7. Toy track sections having a joint including a slot carried by one section and a tongue carried by an adjacent section to be coupled therewith, the side walls of said slot and tongue being in spaced relationship when engaged together and having an interval of separation there between leaving a loose fit in the joint, an elastic lug protruding from a side wall of one of said track sections to an amount in excess of the width of separation between said side walls, and a recessed wall portion in the side wall of the other track section in which the lug is permitted to expand, said lug and said recessed wall portion forming a'pivot point for angling said track sections in a longitudinal vertical plane.

8. The invention according to claim 7, further including an entrance channel in the side wall of said other track section extending between an edge of the track and said recessed wall portion, said entrance channel providing passage for the lug into and from said recessed wall portion, when the track sections are connected or disconnected.

9. Toy track sections having a joint including a slot carried by, one section and a tongue carried by an adjacent section to be coupled therewith, the walls of said slot and tongue engaging each other with a loose fit,,a lug of compressible material protruding from a wall of said slot and yieldingly frictionally engaging a recessed portion in a wall of said tongue opposite thereto, and an entrance channel in the wall of said tongue connecting with said recessed portion.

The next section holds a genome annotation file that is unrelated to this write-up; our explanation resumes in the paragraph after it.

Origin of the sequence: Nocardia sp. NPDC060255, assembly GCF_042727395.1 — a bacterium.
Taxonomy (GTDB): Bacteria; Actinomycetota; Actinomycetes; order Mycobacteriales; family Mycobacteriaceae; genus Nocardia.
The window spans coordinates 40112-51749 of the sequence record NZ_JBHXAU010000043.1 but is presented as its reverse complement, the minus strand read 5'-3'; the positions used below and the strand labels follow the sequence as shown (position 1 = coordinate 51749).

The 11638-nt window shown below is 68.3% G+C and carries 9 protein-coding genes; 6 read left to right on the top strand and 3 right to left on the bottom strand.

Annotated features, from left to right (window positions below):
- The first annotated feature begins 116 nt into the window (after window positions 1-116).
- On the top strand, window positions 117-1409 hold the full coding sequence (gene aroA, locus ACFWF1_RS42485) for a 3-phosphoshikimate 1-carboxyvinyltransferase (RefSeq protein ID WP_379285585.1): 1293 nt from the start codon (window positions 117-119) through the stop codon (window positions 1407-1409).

MARSHAL H. LARRABEE.

REFERENCES CITED The following references are of record in the file of this patent:

UNITED STATES PATENTS Number Name Date 1,142,150 Dorrill June 8, 1915 1,971,545 Tompkins Aug. 28, 1934 FOREIGN PATENTS Number Country Date 307,505 Germany Jan. 31, 1918 570,620 Germany Feb. 17, 1933

Patent Citations
Cited PatentFiling datePublication dateApplicantTitle
US1142150 *Mar 18, 1915Jun 8, 1915Robert A DorrillToy railway.
US1971545 *Feb 16, 1932Aug 28, 1934Rubber Specialties Company IncToy building block
*DE307505C Title not available
DE570620C *Feb 17, 1933Bruno KnittelAusziehrohr, insbesondere fuer Stative
Referenced by
Citing PatentFiling datePublication dateApplicantTitle
US2543460 *Apr 10, 1950Feb 27, 1951Larrabee Marshal HToy track crossover
US2969919 *Apr 15, 1959Jan 31, 1961Peter KornbergBase for supporting a miniature railroad track affording power outlets therealong
US3140825 *Oct 24, 1961Jul 14, 1964Minic LtdTracks for electrically driven model vehicles
US4898326 *Jan 26, 1989Feb 6, 1990Kadee Metal Products Co.For a model railroad track
US5503330 *Nov 29, 1994Apr 2, 1996Bachmann Industries, Inc.Track bed simulating assembly for snap together model railroad tracks
US5752678 *Jan 8, 1997May 19, 1998Bachmann Industries, Inc.Model railroad track assembly with actuator located within hollow track bed
US6123298 *May 13, 1998Sep 26, 2000Bachmann Industries, Inc.Model railroad track assembly with actuator located within hollow track bed
US6883719 *Nov 1, 2002Apr 26, 2005Mattel, Inc.Toy track and method of assembling and disassembling the same
US8082717Mar 6, 2006Dec 27, 2011Dirk DammersPanel, in particular floor panel
US20120071063 *Sep 22, 2010Mar 22, 2012Disney Enterprises, Inc.Multi-lane track system
EP1575684A2 *Oct 28, 2003Sep 21, 2005Mattel, Inc.Toy track and method of assembling and diassembling the same
WO2004041382A2 *Oct 28, 2003May 21, 2004Mattel IncToy track and method of assembling and disassembling the same
Classifications
U.S. Classification238/10.00R, 238/10.00C, 52/592.4
International ClassificationA63H18/02, A63H18/00
Cooperative ClassificationA63H18/02
European ClassificationA63H18/02